On a Friday night on Marlborough Court it’s so quiet you can hear the wind blow through the trees on a cul de sac in West Hills. Little do the neighbors know that a music festival dedicated to raising money for cats was about to take place.
The festival, dubbed Meow Fest, was created by Bryce Wild, 20, a Pre-Veterinary Science student at Pierce College, in 2010. Wild is a self-admitted cat lover, an owner of five cats.
For this year’s Meow Fest there was a Halloween theme with spider web, tombstone decoration, huge pictures of cat heads throughout the backyard of Bryce’s uncle’s house and most of the guests dressed in costume. Horror movies were projected on a white sheet in the backyard.
Oksana Borodyanskaya, 22, a communication studies major in her junior year at CSUN, is the lead singer and keyboardist for Doctor Hoogo, the opening band. The group was inspired by the british science fiction series Doctor Who. Borodyanskaya dressed as a beast, a character of the show.
She met Wild through mutual friends and helped organize the Halloween festival.
“She said she was doing fundraisers for cat shelters and she’s always looking for bands so if I ever wanted to help organize these things with her, I could always help. So I started helping her with that,” Borodyanskaya said.
When Wild was a high school student, she contributed to Students for the Ethical Treatment for Animals (SETA), a student club that mimics PETA. She took part in a “Rock Benefit for Elephants” where local bands performed at a pizza parlor and all the proceeds sponsored an elephant for a year.
But she wanted to create a personal connection with the animal.
So, when Wild found Heaven on Earth Society for Animals, an animal shelter located in Van Nuys, she received the personal connection she wanted. It was her work with the shelter that inspired Wild to create Meow Fest, a nonprofit organization that raises money for cats.
“It is a fundraising event I put together, basically, to celebrate cats,” Wild said with a smile.
Meow Fest is not like any normal non-profit organization for animals. It takes a new approach to helping cats without a home. Local bands, artists and everyone at the event, from all ages, come together for the love of music and helping cats. All the proceeds from the show’s entrance fee are donated to Heaven on Earth Society for Animals (HESA).
Wild raised $500 at Meow Fest’s first night and realized immediately she wanted to continue doing this for the shelter. The event took place in Wild’s back yard.
Meow Fest not only provides music but there is a table for arts and crafts. It is filled with cat themed crafts, cat designed cupcakes, buttons and stickers featuring two cats shaped into a heart as the Meow Fest logo.
Katie Oh, 17, has attended all nine Meow Fests in the past two years.
“They are really fun,” Oh said. “Everyone is having a lot of fun and there is a lot of people. This may sound corny but (it’s) a good way to make friends. Everyone is there to have a good time and listen to music and know they are supporting a good cause.”
Not having a set-in-stone location never stopped Wild from doing Meow Fest. Locations went from her grandmother’s house to a yoga studio and how her uncle’s house.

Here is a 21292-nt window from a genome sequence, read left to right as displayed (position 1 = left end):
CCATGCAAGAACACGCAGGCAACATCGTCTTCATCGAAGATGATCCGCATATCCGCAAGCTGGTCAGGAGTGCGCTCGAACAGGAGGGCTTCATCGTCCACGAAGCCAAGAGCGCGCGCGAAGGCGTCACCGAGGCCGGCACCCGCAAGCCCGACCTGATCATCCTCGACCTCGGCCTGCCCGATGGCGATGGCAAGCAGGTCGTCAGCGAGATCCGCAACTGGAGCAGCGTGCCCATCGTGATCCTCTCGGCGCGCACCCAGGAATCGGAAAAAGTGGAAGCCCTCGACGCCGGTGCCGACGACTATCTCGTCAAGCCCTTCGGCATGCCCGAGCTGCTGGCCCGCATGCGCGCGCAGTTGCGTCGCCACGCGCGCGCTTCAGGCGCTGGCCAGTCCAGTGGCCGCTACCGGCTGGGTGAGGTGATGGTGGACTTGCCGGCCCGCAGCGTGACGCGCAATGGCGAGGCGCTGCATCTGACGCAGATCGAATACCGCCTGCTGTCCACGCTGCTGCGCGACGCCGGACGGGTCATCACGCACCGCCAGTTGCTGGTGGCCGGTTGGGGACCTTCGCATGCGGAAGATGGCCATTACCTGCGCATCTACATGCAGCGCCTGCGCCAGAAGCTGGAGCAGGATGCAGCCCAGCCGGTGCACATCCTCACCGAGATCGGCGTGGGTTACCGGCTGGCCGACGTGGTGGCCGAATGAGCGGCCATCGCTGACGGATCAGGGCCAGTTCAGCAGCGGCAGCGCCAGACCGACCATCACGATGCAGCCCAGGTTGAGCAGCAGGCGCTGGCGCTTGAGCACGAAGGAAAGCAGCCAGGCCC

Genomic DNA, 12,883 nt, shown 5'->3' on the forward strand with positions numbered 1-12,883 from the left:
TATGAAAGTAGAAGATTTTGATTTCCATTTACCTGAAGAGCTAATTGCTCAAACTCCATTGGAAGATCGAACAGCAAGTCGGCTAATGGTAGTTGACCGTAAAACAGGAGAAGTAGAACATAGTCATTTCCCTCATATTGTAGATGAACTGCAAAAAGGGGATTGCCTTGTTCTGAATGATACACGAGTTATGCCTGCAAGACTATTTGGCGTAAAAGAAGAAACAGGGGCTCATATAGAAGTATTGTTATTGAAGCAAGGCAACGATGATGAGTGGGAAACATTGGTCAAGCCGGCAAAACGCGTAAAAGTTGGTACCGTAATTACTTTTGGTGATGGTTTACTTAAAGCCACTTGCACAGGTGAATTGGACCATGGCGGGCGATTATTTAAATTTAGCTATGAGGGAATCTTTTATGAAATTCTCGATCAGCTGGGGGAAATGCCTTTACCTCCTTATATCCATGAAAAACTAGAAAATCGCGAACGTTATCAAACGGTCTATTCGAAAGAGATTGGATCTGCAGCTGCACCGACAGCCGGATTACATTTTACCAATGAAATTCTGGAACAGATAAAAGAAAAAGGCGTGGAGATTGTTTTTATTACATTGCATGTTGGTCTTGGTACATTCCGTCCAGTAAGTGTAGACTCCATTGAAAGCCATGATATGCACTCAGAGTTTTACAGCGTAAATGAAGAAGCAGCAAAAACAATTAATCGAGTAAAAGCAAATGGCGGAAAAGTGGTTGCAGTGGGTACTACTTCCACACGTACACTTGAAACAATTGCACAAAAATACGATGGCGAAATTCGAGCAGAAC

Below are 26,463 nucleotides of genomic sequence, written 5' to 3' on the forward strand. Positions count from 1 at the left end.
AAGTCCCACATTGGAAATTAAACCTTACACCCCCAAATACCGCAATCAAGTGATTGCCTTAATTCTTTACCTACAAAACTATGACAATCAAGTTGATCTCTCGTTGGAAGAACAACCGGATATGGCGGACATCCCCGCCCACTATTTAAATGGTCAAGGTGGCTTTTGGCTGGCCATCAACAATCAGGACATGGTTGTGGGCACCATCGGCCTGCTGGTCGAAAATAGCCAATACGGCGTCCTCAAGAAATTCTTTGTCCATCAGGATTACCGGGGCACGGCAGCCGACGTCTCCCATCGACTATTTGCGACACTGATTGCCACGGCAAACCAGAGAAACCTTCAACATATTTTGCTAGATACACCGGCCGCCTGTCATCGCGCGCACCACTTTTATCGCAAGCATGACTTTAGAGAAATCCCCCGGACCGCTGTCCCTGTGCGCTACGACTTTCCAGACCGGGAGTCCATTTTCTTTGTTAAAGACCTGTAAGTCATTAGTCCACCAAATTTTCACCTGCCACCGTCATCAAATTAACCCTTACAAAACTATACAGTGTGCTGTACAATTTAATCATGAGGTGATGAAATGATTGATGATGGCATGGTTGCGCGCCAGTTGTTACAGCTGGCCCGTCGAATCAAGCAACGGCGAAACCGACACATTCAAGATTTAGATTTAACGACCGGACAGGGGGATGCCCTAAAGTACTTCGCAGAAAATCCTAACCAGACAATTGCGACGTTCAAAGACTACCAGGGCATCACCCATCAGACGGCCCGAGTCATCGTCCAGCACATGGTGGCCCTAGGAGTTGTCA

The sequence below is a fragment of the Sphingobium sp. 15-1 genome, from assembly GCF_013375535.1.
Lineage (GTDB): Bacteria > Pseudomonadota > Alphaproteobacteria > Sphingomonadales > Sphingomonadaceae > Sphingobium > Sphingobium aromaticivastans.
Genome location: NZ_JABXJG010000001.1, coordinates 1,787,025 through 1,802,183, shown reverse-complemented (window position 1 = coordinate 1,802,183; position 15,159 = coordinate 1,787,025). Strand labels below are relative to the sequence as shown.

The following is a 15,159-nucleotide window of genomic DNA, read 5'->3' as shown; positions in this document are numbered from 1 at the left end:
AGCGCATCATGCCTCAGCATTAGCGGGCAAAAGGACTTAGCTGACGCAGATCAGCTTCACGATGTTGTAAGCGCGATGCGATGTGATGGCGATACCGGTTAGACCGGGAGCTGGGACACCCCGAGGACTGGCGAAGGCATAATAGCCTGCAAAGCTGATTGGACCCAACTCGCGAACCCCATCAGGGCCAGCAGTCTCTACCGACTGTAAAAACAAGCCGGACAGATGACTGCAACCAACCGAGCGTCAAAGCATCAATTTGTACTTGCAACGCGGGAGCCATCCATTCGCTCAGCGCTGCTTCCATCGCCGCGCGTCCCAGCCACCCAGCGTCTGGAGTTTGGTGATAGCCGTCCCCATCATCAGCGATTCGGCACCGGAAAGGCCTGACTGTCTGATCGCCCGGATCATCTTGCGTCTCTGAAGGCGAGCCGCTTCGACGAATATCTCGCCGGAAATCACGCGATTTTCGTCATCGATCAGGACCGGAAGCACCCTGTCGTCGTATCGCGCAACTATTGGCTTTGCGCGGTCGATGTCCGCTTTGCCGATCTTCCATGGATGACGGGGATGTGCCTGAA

Since Meow Fest’s first show in 2010 they have donated $3,203 to Heaven on Earth Society for Animals.
“I never thought I would still be putting them together,” Wild said. “Three years later, I am still putting this together and raising this money.”
Meow Fest is already not the average kind of non-profit organization for cats but neither is the shelter for HESA. It is a cage-free sanctuary with 10-15 cats walking freely per room. They also take in unfavorable cats with medical issues or elder cats that have nowhere else to go. HESA gives them the most comfortable home and life they can have. The donations help fund neuter efforts, adoptions, rescues, food and keep the shelter running.
Melissa Godlash is the volunteer coordinator and board of director who works with Wild for Heaven on Earth Society for Animals. Godlash believes fundraising is the most important factor a volunteer can do for Heaven on Earth.
“What she does is such a huge amount of impact. It’s so appreciated,” Godlash said. “Not only does she raise funds for us but she also helps Heaven on Earth as a volunteer. It’s incredible.”
Wild always feels really excited after a Meow Fest. Being able to give money to the shelter is an exciting feeling for Wild.
“I don’t expect to get anything out of it because it brings me happiness,” Wild said. “I never take money from it, I am always putting money into it. I love what Meow Fest has become and I love putting shows together and bringing everyone together for such a good cause.”
This year’s Halloween-themed Meow Fest was a collaborative effort with music and arts collective Mountair organizer John Connolly. Half of the profits from Meow Fest will be going into the opening of a venue where Meow Fest and Mountair can host shows.
Mountair is an all-ages art and music collective, which Wild is a member of, that organizes shows throughout the LA area but specifically in the San Fernando Valley. It was started as a response to all the creative people in the LA area who couldn’t get shows anywhere, Connolly said.
Once the venue opens up Meow Fest will forever have a home at Mountair, leaving its location-hopping history.
“It’s really amazing how I am here,” Wild said. “I have been a volunteer for so long. It’s really changed my life: the shelter and Meow Fest. It’s one of the things I hold dearest to my heart… it’s really an honor to spread the word around for the shelter and help them out.”